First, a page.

When seed have been sown close together in a flat, they grow together rather quickly. They soon become overcrowded, tall and spindly (this is why seed should be sown thinly to begin with) from stretching in competition for light. You may transplant as soon as the stems are over one inch tall and the cotyledons are showing. However, after four true leaves have developed, or the plants begin to touch one another, don’t delay transplanting your seedlings into pots where they will have more space. This website includes pictures of the first true leaves for all of the different species listed, so you can check these pictures if you have doubt about whether your seedlings have true leaves or are only showing the cotyledons.


Now that My Seedlings are Ready to be Transplanted to a Pot, What Do I Do?


If you are growing your seedlings in a seed flat, you will get far superior results if you transplant your seedlings into pots or a larger, divided flat for growing on until they are ready to be planted in the garden; rather than trying to transplant the seedlings directly into the garden at this stage. If you started your seed in individual pots, you will not have to transplant, for the pots provide enough space to develop roots that will serve the young plants well when planted in the garden.


To transplant from a seedling flat, there are several simple steps to follow:


1. Water the seedling flat, using bottom watering, one hour before transplanting, so that seedlings have plenty of water in them to help withstand the shock of transplanting. You should give them a complete soak, so that soil is wet, not just moist.


2. Moisten the soil or growing mix that you will transplant the seedlings into. I recommend using a commercially prepared mix, which has been specially formulated for starting seeds and growing seedlings. Fill the pots or inserts you are using to the brim and level off the potting mix with a ruler or other straight edge. Set the pots in a tray. You may want to use a tray and pot inserts made just for transplants. Or you may simply use a large tray for growing on your transplants, though there is much greater root damage and shock when planting out into the garden from a tray, than transplanting from a pot. The root ball is much easier to keep intact in a pot than in an intermingled tray planting.


3. Dibble the growing mix in each pot by making a hole large enough to fit the seedling’s roots. Push the end of a pot label or a pencil an inch or so into the growing mix and move it back and forth to open up the hole.


4. Gently remove one seedling at a time from the flat. Use a fork or tongue depressor or old label to carefully pry the seedlings apart, as you lift them from the seedling flat. Pull them apart carefully. A small ball of growing mix should cling to the roots. Hold the seedling by the cotyledons, or seed leaves, not by the stems, in order to avoid injury to the stem; the plant can grow new leaves, but NOT a new stem!


5. Place the root ball into the hole you have made for it. Gently firm the growing mix around the roots once, then fill in the hole so that the soil surface is level in the pot. Cover only the roots and base of the stem, not the leaves, and do not worry if the potting mix is not perfectly level – the less handling of the roots at this point, the better.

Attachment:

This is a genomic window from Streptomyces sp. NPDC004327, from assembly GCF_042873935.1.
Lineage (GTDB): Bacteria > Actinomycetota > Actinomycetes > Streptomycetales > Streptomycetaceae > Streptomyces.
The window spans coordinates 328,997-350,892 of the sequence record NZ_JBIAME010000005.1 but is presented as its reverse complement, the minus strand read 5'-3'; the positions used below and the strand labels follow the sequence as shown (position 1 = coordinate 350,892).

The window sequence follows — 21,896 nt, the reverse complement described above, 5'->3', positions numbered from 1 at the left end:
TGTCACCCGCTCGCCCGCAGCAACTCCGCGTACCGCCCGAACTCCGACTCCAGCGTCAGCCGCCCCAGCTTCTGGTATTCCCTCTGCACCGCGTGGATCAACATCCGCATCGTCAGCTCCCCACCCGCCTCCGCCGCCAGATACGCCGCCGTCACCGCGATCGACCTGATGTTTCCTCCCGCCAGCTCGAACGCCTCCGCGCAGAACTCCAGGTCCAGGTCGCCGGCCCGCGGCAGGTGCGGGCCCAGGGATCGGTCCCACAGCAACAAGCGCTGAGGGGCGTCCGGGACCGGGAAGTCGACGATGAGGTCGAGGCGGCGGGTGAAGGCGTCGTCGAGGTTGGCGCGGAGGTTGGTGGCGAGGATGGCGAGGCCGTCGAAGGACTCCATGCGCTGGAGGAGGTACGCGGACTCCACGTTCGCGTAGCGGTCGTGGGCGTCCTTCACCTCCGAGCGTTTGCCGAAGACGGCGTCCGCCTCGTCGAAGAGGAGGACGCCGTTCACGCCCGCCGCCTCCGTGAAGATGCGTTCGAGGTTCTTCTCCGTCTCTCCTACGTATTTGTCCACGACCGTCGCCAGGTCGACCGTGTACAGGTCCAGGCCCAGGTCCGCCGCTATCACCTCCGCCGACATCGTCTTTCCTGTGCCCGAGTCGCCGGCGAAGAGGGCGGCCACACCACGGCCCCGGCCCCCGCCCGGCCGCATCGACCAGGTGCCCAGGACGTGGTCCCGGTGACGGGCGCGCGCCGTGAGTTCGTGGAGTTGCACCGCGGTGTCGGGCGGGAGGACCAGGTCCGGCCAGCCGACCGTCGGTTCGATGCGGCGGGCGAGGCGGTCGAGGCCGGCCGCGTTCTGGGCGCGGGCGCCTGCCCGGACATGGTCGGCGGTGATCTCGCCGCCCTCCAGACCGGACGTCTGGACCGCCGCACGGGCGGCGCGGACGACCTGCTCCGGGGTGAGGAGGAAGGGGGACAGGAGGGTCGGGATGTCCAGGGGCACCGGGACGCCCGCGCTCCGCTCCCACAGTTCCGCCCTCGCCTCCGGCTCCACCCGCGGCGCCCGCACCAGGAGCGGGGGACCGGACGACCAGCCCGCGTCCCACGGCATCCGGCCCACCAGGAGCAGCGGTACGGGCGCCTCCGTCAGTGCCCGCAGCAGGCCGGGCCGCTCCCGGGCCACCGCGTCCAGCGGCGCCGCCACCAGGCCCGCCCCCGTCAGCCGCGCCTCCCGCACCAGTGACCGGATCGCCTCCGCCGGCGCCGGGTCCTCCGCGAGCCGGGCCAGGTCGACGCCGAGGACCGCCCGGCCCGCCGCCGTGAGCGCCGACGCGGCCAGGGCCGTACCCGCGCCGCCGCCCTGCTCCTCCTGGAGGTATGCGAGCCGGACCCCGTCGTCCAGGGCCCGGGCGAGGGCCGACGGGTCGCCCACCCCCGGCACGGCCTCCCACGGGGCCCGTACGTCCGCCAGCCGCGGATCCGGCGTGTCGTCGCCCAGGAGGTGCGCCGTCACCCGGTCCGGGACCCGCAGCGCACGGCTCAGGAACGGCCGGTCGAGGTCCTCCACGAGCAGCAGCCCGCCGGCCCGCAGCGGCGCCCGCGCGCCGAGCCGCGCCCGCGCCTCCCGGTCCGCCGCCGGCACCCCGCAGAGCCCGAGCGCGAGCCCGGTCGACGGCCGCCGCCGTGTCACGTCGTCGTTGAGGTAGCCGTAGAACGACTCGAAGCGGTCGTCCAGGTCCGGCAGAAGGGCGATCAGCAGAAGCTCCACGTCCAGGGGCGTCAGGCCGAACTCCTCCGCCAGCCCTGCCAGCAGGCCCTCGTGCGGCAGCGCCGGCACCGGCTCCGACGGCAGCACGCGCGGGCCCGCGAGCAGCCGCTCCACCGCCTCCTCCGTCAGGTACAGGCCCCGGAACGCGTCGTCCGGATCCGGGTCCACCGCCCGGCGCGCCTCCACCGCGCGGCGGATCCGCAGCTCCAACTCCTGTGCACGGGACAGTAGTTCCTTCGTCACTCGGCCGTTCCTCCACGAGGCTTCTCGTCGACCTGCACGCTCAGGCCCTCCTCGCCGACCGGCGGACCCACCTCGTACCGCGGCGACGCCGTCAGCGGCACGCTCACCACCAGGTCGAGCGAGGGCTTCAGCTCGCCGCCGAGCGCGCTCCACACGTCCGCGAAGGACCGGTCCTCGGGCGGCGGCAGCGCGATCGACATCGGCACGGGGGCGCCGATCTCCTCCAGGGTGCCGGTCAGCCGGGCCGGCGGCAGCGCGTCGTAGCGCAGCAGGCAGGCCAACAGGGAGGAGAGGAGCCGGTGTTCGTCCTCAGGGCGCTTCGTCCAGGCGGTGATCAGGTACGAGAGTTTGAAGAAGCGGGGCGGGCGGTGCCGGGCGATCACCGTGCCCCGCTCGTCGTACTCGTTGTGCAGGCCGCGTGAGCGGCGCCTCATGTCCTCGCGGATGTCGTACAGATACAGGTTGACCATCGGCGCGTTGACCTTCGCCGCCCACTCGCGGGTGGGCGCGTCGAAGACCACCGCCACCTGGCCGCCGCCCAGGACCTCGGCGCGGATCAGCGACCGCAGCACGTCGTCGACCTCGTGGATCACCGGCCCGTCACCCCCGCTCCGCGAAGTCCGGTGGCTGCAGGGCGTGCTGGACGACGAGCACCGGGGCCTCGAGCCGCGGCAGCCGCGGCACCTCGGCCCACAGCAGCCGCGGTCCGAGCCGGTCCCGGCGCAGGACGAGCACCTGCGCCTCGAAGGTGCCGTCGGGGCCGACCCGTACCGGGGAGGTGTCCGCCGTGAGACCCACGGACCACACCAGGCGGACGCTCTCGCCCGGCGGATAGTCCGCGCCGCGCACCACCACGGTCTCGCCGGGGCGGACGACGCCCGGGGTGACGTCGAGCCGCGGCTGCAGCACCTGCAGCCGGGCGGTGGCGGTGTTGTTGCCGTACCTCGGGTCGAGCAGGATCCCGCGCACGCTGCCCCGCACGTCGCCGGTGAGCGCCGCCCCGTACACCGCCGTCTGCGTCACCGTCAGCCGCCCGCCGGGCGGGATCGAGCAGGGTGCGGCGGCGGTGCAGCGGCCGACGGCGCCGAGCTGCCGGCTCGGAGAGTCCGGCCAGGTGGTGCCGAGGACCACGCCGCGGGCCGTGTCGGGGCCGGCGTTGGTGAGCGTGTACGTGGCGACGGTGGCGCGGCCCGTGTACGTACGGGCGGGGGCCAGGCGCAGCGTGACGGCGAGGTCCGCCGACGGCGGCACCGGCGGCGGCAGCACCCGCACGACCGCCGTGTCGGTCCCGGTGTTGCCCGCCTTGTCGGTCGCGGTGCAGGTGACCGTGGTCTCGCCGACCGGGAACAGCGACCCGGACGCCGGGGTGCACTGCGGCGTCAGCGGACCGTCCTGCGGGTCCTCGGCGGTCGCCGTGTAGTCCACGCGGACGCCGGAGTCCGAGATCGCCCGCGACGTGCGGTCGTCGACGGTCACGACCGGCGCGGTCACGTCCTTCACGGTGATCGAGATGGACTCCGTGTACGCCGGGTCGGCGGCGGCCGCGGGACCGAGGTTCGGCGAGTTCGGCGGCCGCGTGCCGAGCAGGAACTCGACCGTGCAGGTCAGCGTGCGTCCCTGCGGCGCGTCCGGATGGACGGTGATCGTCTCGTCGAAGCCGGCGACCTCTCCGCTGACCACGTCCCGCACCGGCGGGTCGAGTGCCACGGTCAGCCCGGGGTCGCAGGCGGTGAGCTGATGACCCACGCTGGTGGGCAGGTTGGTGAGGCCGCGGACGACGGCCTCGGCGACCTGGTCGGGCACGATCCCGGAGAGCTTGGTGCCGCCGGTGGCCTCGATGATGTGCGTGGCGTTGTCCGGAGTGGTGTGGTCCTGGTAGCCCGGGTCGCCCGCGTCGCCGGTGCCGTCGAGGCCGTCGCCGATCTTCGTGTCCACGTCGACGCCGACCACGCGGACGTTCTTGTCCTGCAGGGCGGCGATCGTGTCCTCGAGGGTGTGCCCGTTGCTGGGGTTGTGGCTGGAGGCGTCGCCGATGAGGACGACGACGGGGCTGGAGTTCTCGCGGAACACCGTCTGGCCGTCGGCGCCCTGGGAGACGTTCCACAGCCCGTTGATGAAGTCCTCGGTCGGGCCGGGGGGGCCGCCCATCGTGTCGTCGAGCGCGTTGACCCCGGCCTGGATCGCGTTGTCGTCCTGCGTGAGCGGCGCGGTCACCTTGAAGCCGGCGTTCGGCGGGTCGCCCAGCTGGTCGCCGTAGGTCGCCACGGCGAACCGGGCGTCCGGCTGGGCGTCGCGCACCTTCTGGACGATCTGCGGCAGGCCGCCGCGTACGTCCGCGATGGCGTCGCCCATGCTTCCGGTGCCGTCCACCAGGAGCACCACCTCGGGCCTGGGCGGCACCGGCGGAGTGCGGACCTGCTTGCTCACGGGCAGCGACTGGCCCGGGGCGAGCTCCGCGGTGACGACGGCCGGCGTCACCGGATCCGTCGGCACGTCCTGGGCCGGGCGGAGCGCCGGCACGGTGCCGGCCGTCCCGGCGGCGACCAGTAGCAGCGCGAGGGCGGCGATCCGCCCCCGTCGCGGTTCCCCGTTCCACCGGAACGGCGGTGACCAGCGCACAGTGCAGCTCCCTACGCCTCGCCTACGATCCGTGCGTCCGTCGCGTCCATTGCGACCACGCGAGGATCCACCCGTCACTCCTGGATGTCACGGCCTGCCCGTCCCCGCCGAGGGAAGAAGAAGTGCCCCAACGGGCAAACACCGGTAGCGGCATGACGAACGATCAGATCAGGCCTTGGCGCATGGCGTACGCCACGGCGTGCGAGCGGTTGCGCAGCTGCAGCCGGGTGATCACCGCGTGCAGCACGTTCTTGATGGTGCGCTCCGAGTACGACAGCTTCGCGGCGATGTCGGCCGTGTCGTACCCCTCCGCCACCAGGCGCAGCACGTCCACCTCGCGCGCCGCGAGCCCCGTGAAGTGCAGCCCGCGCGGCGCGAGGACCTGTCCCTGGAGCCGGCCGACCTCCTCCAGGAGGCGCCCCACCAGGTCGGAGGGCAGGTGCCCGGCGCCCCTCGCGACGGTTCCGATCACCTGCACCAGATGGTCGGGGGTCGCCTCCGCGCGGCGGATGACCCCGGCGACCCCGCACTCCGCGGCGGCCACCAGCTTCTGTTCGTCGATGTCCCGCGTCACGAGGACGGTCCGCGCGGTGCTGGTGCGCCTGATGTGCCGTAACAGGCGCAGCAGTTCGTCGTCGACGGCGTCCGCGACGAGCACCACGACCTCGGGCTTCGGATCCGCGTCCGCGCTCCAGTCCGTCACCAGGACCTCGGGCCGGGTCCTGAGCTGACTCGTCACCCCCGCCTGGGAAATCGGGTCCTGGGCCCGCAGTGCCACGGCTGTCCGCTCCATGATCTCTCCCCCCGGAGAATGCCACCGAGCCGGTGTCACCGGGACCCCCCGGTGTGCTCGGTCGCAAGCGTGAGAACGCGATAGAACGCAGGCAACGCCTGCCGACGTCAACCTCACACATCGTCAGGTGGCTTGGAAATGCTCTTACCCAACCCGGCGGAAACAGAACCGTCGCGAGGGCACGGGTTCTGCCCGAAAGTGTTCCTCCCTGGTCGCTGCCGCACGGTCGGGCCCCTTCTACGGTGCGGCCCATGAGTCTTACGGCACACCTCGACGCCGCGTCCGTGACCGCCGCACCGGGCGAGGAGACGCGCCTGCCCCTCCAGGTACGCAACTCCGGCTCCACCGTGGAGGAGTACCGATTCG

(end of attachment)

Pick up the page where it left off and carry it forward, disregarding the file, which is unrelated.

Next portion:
6. Label the pots with the name of the plant, the date sown and the date transplanted. Of course, if you used a label when you first planted your seed, you can simply add the transplant date to the original label.


7. Thoroughly soak with water with a little fertilizer in it, from the bottom, the same way as for a seedling flat.




More on transplanting




The first leaves to unfold when a seed germinates are called “cotyledone.” These first leaves often look different from the leaves that follow. Those that follow are considered “true leaves.” When seedlings develop their first set of true leaves, they are ready for transplanting.


You can transplant your seedlings into any type of container you wish. We transplant ours in 1204 trays, which house 48 separated plants per 11×21 plastic container. This tray is placed into an open flat.


Whatever container you choose to use, make sure it has proper drainage. You may wish to buy commercial plastic trays (such as the 1204) and place some gravel above the drainage hole in the bottom of container for proper filtering. Fill the container with the appropriate potting soil, water down completely, and let the soil completely absorb the water.


Once the soil has absorbed the water, take a popsicle stick (or old pencil) and place a circular hole wherever you intend to place a seedling. (In the case of the plastic compartmentalized trays [such as the 1204], place one hole in the center of each compartment.


Now, with your index finger, carefully lift out a portion of seedlings from your germination container. In the case of the 20-row seeding tray, lift out about a one-inch portion of a row, scooping it from the bottom. Carefully, separate the seedlings (from the bottom side-not the top and not the root), taking each seedling and gently poking it into the holes you have just made. Allow for at least 1/3-1/2 of the seedling below the soil mark. Take your thumb and forefinger and gently squeeze the soil around the plant, and go on to the next one. Once you get the hang of this it all goes very quickly and smoothly.


Once your transplanting is completed, you can lower your temperature requirements (60-70 degrees is fine), remove any bottom heat source and begin to watch your plants flourish.


You can now water with your watering can, preferably one which can “sprinkle,” rather than “pour” the water into the container.


Do not over-water however, and do not allow the soil to completely dry out.